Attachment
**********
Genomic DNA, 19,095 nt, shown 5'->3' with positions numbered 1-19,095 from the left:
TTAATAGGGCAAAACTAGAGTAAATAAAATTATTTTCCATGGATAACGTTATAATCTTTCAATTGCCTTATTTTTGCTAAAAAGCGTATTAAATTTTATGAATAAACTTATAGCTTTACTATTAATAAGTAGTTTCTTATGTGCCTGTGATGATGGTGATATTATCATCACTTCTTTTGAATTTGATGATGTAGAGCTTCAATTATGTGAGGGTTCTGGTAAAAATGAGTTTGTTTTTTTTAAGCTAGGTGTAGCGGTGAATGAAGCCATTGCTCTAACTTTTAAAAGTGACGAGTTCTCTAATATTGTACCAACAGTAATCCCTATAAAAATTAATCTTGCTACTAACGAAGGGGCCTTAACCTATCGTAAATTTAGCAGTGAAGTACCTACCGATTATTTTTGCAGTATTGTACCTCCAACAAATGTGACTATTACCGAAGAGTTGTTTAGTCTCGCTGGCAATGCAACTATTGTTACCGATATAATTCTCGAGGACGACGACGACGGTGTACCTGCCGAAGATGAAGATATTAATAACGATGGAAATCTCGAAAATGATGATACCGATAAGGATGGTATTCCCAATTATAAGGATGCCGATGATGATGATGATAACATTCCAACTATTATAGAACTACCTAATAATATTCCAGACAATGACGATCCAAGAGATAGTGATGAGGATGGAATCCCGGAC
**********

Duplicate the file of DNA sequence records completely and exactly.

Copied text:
Genomic DNA, 19,095 nt, shown 5'->3' with positions numbered 1-19,095 from the left:
TTAATAGGGCAAAACTAGAGTAAATAAAATTATTTTCCATGGATAACGTTATAATCTTTCAATTGCCTTATTTTTGCTAAAAAGCGTATTAAATTTTATGAATAAACTTATAGCTTTACTATTAATAAGTAGTTTCTTATGTGCCTGTGATGATGGTGATATTATCATCACTTCTTTTGAATTTGATGATGTAGAGCTTCAATTATGTGAGGGTTCTGGTAAAAATGAGTTTGTTTTTTTTAAGCTAGGTGTAGCGGTGAATGAAGCCATTGCTCTAACTTTTAAAAGTGACGAGTTCTCTAATATTGTACCAACAGTAATCCCTATAAAAATTAATCTTGCTACTAACGAAGGGGCCTTAACCTATCGTAAATTTAGCAGTGAAGTACCTACCGATTATTTTTGCAGTATTGTACCTCCAACAAATGTGACTATTACCGAAGAGTTGTTTAGTCTCGCTGGCAATGCAACTATTGTTACCGATATAATTCTCGAGGACGACGACGACGGTGTACCTGCCGAAGATGAAGATATTAATAACGATGGAAATCTCGAAAATGATGATACCGATAAGGATGGTATTCCCAATTATAAGGATGCCGATGATGATGATGATAACATTCCAACTATTATAGAACTACCTAATAATATTCCAGACAATGACGATCCAAGAGATAGTGATGAGGATGGAATCCCGGAC